I said nothing, and in his cracked old voice he mumbled endearments to the baby. I had often wondered whether his love for the child redeemed the man; or merely made him vulnerable. Certainly any harm that might come to the baby would be a crushing blow to Hazen.

He put the child down on the floor again and he said to the woman curtly: “Tend him well.” She nodded. There was a dumb submission in her eyes; but through this blank veil I had seen now and then a blaze of pain.

Hazen went out of the door without further word to her, and I followed him. We got into the sleigh, bundling ourselves into the robes for the six-mile drive along the drifted road to town. There was a feeling of storm in the air. I looked at the sky and so did Hazen Kinch. He guessed what I would have said and he answered me before I could speak.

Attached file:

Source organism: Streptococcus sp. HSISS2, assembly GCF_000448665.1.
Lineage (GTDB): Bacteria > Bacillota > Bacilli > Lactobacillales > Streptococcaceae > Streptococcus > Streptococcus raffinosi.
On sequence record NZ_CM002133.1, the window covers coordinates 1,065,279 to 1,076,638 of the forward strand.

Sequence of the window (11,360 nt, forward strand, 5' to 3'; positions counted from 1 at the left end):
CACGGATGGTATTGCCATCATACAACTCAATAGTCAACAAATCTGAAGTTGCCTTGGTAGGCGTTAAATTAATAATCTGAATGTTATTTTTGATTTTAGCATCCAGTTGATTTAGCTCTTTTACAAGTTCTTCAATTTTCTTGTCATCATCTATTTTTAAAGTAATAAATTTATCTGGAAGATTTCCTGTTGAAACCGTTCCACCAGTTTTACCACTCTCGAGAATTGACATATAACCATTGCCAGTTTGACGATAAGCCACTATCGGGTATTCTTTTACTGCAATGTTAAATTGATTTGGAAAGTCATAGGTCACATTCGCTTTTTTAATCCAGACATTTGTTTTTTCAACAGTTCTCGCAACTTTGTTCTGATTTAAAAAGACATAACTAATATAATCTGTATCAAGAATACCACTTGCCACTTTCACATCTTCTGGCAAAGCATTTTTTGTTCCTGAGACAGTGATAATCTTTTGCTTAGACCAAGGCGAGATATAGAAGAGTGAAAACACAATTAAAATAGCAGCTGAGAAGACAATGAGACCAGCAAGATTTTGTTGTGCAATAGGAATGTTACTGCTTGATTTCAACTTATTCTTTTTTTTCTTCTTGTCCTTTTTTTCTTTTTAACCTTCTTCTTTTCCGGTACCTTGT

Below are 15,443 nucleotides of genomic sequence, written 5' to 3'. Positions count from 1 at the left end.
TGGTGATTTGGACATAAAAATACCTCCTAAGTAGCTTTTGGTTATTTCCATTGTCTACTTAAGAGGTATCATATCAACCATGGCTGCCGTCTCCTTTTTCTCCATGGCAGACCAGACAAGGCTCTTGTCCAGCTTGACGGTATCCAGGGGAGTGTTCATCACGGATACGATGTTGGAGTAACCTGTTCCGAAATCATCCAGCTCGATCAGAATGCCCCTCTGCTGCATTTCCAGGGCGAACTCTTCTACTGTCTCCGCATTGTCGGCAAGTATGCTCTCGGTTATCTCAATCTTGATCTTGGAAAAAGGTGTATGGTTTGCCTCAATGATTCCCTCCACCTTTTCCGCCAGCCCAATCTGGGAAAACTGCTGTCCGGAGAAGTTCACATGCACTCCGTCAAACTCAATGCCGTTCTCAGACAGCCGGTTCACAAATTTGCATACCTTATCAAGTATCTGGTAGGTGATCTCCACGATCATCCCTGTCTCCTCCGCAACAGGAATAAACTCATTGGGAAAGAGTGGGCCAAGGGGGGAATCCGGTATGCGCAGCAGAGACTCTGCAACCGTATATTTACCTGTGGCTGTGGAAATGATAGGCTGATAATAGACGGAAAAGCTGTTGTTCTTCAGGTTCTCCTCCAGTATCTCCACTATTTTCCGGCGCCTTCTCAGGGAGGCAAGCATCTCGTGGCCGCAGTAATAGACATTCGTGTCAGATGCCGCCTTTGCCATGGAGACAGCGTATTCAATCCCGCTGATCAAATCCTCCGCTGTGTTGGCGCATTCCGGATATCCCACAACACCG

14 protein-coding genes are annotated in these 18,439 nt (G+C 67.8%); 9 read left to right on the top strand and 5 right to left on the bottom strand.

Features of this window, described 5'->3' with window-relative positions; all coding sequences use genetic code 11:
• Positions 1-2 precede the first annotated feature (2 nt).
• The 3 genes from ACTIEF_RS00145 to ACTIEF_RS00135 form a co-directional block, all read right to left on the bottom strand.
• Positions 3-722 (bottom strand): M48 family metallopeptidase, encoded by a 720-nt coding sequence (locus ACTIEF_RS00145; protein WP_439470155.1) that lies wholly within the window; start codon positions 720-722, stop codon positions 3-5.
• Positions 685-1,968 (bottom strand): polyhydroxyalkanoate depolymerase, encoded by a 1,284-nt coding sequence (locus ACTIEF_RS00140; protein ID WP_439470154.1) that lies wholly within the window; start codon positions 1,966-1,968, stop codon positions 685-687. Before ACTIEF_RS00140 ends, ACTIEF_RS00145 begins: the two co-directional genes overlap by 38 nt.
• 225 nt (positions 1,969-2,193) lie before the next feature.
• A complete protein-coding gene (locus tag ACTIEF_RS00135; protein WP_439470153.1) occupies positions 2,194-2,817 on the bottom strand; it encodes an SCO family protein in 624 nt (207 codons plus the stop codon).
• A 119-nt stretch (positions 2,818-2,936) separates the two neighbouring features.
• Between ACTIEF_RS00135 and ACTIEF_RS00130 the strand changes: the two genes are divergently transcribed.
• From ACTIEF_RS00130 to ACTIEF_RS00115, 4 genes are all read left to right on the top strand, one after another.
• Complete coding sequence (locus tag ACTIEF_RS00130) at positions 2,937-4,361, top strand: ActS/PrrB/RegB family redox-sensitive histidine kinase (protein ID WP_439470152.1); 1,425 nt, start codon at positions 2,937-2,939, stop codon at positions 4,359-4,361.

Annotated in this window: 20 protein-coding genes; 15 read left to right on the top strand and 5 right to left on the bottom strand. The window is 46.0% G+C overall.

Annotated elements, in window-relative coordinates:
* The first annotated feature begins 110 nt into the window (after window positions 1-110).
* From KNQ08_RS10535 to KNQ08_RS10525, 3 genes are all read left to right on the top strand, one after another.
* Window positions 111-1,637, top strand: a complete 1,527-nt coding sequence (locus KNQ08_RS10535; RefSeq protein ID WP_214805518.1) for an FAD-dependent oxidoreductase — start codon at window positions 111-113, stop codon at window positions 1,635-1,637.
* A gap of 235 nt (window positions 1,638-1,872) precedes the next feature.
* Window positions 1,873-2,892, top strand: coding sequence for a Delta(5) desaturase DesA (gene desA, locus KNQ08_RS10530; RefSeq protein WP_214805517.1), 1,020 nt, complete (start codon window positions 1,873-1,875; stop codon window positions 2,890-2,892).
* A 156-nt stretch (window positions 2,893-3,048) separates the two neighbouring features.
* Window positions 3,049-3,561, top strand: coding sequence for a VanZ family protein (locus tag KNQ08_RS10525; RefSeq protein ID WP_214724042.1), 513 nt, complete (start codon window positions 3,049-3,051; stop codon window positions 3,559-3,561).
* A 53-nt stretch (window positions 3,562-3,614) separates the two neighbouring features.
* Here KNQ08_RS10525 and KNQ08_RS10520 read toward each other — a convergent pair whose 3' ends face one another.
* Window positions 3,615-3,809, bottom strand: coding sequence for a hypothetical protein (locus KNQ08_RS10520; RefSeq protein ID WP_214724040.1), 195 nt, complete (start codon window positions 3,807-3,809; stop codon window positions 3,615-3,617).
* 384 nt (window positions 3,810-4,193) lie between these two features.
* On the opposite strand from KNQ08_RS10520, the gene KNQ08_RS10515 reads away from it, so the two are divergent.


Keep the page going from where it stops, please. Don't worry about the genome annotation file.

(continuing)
“I’ll not have it snowing,” he said, and leered at me.

Nevertheless, I knew the storm would come. The mare turned out of the barnyard and plowed through a drift and struck hard-packed road. Her hoofs beat a swift tattoo; our runners sang beneath us. We dropped to the little bridge and across and began the mile-long climb to the top of Rayborn Hill. The road from Hazen’s house to town is compounded of such ups and downs.

At the top of the hill we paused for a moment to breathe the mare; paused just in front of the big old Rayborn house, that has stood there for more years than most of us remember. It was closed and shuttered and deserted; and Hazen dipped his whip toward it and said meanly:

“An ugly, improvident lot, the Rayborns were.”

I had known only one of them — the eldest son. A fine man, I had thought him. Picking apples in his orchard, he fell one October and broke his neck. His widow tried to make a go of the place, but she borrowed of Hazen and he had evicted her this three months back. It was one of the lesser evils he had done. I looked at the house and at him, and he clucked to the mare and we dipped down into the steep valley below the hill.